While Lassiter stews about his future--"If it comes to the end of
the season and they haven't worked out something long-term," he
says, "why even bother talking to me?"--he's hell-bent on
enhancing the present. As McGinnis acknowledges, the Cardinals
lack a premier pass rusher, meaning the defensive backs will have
to hang tough against aerial opportunists. In an attempt to build
chemistry and trust, Lassiter plans to be more forceful about
compelling his fellow defensive backs to spend quality time
together off the field.

"When we went to the playoffs in '98, we were a real close team,"
Lassiter says. "I think we have to get that camaraderie back.
Thursday nights are supposed to be our nights out, and unless
it's an emergency, I want everybody there."

Logic suggests that Starks could use the company, because during
the games he's likely to be the loneliest man on the field. But
the 5'10", 172-pounder doesn't buy into the notion that teams
will throw away from him and try to exploit Barrett. "No, because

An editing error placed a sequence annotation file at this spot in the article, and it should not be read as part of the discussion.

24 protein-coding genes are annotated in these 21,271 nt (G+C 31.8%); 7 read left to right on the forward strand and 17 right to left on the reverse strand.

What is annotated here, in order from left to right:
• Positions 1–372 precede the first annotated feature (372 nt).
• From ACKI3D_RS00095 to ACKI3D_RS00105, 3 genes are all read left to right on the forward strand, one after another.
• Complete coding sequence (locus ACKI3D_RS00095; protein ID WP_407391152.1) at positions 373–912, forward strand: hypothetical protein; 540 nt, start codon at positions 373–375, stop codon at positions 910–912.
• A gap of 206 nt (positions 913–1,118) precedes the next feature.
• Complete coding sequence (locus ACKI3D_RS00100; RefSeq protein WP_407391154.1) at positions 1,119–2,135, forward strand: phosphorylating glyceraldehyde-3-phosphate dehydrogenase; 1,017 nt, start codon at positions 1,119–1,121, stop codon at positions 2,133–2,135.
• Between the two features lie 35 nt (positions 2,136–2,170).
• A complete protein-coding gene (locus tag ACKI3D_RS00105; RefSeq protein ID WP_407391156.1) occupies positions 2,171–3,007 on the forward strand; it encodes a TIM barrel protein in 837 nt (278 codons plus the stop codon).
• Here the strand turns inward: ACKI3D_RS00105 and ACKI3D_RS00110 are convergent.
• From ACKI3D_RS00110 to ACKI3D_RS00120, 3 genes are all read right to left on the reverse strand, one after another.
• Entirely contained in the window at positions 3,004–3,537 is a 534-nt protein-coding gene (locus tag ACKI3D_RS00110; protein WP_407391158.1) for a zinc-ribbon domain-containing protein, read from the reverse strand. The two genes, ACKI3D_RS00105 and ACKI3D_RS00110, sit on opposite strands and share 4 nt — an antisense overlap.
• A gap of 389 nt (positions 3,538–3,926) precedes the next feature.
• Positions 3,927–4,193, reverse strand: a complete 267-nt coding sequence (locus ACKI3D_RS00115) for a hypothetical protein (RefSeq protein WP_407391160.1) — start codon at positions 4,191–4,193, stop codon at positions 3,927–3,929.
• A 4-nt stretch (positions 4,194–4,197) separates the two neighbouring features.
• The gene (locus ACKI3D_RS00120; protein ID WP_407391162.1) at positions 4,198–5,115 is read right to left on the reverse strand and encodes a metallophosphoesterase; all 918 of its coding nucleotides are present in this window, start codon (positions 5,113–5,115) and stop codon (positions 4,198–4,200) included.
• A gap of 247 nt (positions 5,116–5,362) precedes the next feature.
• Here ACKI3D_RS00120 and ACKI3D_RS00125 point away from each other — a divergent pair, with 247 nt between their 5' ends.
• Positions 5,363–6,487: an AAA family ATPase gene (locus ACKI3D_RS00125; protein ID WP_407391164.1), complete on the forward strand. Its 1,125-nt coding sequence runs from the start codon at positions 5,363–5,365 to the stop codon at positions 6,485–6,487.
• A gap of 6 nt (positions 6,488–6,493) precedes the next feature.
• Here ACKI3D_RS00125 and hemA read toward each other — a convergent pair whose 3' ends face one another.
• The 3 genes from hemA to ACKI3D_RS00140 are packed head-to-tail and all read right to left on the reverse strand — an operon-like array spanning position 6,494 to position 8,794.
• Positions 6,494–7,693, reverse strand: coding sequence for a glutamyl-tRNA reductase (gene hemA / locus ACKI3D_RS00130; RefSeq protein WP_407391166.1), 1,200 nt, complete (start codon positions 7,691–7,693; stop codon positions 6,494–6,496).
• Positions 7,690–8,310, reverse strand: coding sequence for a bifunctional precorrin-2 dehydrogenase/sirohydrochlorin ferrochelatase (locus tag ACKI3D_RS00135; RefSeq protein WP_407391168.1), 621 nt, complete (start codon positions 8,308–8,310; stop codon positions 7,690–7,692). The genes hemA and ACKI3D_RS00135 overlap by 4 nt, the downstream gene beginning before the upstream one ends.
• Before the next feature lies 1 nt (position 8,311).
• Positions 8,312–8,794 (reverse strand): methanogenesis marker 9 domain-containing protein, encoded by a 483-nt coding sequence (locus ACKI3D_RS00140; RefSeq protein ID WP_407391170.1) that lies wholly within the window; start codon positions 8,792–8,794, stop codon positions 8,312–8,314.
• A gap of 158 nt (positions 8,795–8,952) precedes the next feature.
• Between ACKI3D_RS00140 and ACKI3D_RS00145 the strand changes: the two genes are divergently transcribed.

I'm a small guy," Starks says, "and people always like to pick on
a small guy."

If the secondary has a bully, it's strong safety Adrian Wilson, a
third-round pick last year. The 6'3", 207-pounder is a fast,
big-hitting smack talker. "I expect to be one of the best in the
league," Wilson says. "Nothing against Pat, but I'm sick of
talking about his decision. Hopefully I can give people something
to talk about."

"Believe me, he will," Lassiter says. "The fans love Tillman so
much, they're going to wear his jerseys until he comes back. But
you'll be seeing Adrian's jersey in the stands next year."

COLOR PHOTO: JOHN W. MCDONOUGH The thrifty Cardinals splurged on Starks, who has 20 interceptions in four seasons.



--In free-agent signee Freddie Jones, the Cardinals feel they
have a big-time tight end for the first time in 28 years. Though
Jones struggled last year in San Diego, Arizona hopes it signed
the guy who caught 71 passes in 2000. With defenses geared to
stop wideout David Boston, the Cards believe they can create
favorable matchups with two-tight-end sets.

an opposing team's scout sizes up the Cardinals

"As usual, Arizona is like a six-cylinder engine that's hitting on
only five cylinders. It all starts with training camp: The Number
1 pick is never there on time, and it leaves a bad taste. To make
matters worse, this year's top pick, Wendell Bryant, is an
underachiever. He can play defensive end or tackle, and he has
great measurables but no motor.... The linebackers are weak, and
the secondary is sloppy. They should have drafted [cornerback]
Phillip Buchanon.... Leonard Davis has a chance to be the
greatest guard ever to put on a uniform. Last year he threw the
Eagles' Corey Simon around like a grade school kid, and Simon's a